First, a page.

We know that sports and play kids are getting is good for their health. Or at least provides them with an attitude and exercises that are fun and have the oppertunity to involve them in a more active lifestyle. But that’s not the only motivation for encouraging children to participate in (organized) sports and play.
Sports teaches our children lots of things. When you practice sports as a kid you learn how to win and how to lose. You learn what it’s like to put in lots of work and have things not turn out terrifically. And you learn what it feels like to put in a lot of work – and then win or experience flow. I think you can’t teach those lessons. You have to experience them.
There is a growing awareness that sports and play isn’t just an important physical and social activity, it also builds skills that can make a difference later in life. More parents think that the way you participate in sports and play – the leadership and fellowship – is actually preparing their kids not only for the next game but for much broader roles in life. Also the aspects of solving problems in a creative way are gaining appreciation.
I remember my first competition. Nerves and butterflies in my stomach. Excited and a bit scared at the same time. Excited because of nerves and also of wanting to win, wanting to play, wanting to show my skills. Scared out of uncertainty and lack of self-esteem. It may be uncomfortable at the time, but that is great to have in a situation where the stakes are really low – where, if you fail you’re still going to get pizza and ice cream, and your parents are still going to tell you they love you. At the end I got compliments, build my self-esteem and learn to appriciate play as an important part to feel good and balanced in life. It developed over the years to free outdoor sports where I can play around, feel fit and battle with nature, myself and sometimes others. But back to the topic.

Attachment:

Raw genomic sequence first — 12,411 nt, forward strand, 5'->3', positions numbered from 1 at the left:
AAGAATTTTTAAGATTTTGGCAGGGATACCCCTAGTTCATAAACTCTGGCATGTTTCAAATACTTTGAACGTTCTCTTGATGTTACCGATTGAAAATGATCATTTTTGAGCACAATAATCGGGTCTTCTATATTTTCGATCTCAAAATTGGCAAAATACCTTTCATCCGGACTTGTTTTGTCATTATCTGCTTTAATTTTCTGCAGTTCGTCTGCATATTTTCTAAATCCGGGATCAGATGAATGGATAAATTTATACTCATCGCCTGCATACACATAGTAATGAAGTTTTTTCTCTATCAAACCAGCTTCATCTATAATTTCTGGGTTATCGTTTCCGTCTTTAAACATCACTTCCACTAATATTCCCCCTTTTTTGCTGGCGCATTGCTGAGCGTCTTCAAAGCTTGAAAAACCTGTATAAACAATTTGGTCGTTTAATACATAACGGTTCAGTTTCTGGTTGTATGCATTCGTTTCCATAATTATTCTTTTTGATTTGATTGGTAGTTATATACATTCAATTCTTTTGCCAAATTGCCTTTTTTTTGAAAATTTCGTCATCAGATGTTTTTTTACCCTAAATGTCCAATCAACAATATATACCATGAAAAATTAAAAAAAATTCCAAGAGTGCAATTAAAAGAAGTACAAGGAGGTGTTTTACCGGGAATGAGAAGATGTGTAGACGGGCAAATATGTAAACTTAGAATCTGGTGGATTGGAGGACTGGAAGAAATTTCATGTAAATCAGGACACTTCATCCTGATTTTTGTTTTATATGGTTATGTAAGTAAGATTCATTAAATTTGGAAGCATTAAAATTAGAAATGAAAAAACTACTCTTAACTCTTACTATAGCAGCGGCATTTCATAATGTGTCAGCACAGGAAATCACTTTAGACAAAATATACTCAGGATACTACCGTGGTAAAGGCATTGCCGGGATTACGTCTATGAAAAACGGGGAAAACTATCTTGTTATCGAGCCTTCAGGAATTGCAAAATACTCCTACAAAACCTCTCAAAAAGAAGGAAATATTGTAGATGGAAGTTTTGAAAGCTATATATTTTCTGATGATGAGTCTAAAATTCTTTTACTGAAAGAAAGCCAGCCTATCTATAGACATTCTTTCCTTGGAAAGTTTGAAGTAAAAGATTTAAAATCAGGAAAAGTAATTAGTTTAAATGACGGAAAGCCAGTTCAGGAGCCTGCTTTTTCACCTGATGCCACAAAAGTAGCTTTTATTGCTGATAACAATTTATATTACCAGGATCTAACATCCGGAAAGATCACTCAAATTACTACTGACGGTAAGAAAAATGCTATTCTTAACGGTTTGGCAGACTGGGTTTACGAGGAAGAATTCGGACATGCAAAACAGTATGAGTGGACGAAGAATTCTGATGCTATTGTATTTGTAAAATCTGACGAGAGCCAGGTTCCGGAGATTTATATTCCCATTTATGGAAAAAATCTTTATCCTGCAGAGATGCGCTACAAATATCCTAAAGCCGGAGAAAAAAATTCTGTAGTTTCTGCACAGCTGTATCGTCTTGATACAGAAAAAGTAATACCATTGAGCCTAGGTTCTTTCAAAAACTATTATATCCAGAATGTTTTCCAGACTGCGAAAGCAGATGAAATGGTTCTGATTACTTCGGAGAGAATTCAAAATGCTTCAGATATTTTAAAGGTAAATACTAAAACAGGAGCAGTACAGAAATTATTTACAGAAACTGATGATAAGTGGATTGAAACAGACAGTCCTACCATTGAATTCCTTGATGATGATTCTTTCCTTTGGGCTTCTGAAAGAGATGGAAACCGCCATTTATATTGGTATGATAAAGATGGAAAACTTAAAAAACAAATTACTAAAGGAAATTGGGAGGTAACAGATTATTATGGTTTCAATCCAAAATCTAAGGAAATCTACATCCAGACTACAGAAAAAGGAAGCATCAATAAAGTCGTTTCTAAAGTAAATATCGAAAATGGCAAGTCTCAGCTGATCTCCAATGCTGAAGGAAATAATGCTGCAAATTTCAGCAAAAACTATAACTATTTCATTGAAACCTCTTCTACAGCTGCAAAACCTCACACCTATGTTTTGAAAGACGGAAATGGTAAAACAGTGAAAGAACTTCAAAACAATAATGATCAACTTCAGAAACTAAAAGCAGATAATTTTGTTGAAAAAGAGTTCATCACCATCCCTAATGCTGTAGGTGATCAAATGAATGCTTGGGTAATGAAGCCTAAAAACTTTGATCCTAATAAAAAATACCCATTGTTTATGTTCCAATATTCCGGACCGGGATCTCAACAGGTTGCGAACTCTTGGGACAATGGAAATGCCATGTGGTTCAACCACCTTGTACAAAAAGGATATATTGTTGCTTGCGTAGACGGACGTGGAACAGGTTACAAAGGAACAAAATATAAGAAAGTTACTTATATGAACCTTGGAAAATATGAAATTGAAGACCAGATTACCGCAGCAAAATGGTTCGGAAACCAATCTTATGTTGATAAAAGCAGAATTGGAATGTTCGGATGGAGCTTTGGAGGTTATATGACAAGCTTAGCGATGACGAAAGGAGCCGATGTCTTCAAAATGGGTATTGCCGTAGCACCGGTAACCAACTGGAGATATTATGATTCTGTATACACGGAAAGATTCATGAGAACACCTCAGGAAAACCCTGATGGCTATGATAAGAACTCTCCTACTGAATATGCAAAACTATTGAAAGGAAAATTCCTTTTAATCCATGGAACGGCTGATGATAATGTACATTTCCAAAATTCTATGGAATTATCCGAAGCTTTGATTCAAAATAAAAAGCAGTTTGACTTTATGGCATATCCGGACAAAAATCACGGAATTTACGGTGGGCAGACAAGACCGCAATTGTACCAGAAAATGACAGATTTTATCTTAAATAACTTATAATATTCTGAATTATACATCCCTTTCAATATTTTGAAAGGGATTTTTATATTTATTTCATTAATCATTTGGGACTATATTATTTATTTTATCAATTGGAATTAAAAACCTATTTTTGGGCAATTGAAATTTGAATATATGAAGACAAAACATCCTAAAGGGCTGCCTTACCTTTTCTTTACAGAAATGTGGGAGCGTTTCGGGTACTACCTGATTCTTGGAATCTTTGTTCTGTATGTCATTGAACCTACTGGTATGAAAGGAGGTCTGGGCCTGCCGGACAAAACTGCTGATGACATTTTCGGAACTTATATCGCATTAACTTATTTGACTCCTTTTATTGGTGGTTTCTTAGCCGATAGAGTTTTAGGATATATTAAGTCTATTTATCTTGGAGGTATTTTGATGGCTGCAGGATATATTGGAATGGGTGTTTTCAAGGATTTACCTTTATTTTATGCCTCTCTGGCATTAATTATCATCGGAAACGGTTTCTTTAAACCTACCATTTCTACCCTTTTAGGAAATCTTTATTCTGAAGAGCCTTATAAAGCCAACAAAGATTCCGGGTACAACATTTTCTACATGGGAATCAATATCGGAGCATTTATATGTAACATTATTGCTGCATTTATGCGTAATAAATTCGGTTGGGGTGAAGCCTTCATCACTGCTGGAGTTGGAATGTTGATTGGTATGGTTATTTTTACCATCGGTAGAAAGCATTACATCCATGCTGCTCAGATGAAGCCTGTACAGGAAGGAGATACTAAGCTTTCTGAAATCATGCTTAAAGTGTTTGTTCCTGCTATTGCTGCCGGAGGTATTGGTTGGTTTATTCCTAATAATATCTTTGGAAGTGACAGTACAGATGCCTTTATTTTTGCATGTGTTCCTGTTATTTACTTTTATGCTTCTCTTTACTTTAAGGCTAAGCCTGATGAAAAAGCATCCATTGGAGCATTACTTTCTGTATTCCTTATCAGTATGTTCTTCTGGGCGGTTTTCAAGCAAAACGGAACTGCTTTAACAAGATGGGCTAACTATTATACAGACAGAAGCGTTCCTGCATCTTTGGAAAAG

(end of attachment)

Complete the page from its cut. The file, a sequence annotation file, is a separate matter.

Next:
If kids can learn to fight their fear and work through it, that steadiness comes in handy later in life – when the stakes are much higher. Sports is teaching children about discipline, dedication and how to get along with others – all skills to help in the future. A lot of parents also stresses the value of learning to be part of a team. Results of research shows that sports and play develops life skills like discipline, commitment, pro-activity in seeking solutions and physical confidence. Sports and play has the unique ability to develop this naturally. That is why encouraging play and sports is important to do, and it’s also good to play more as an adult. So, do you play enough? I don’t mean exercise, play!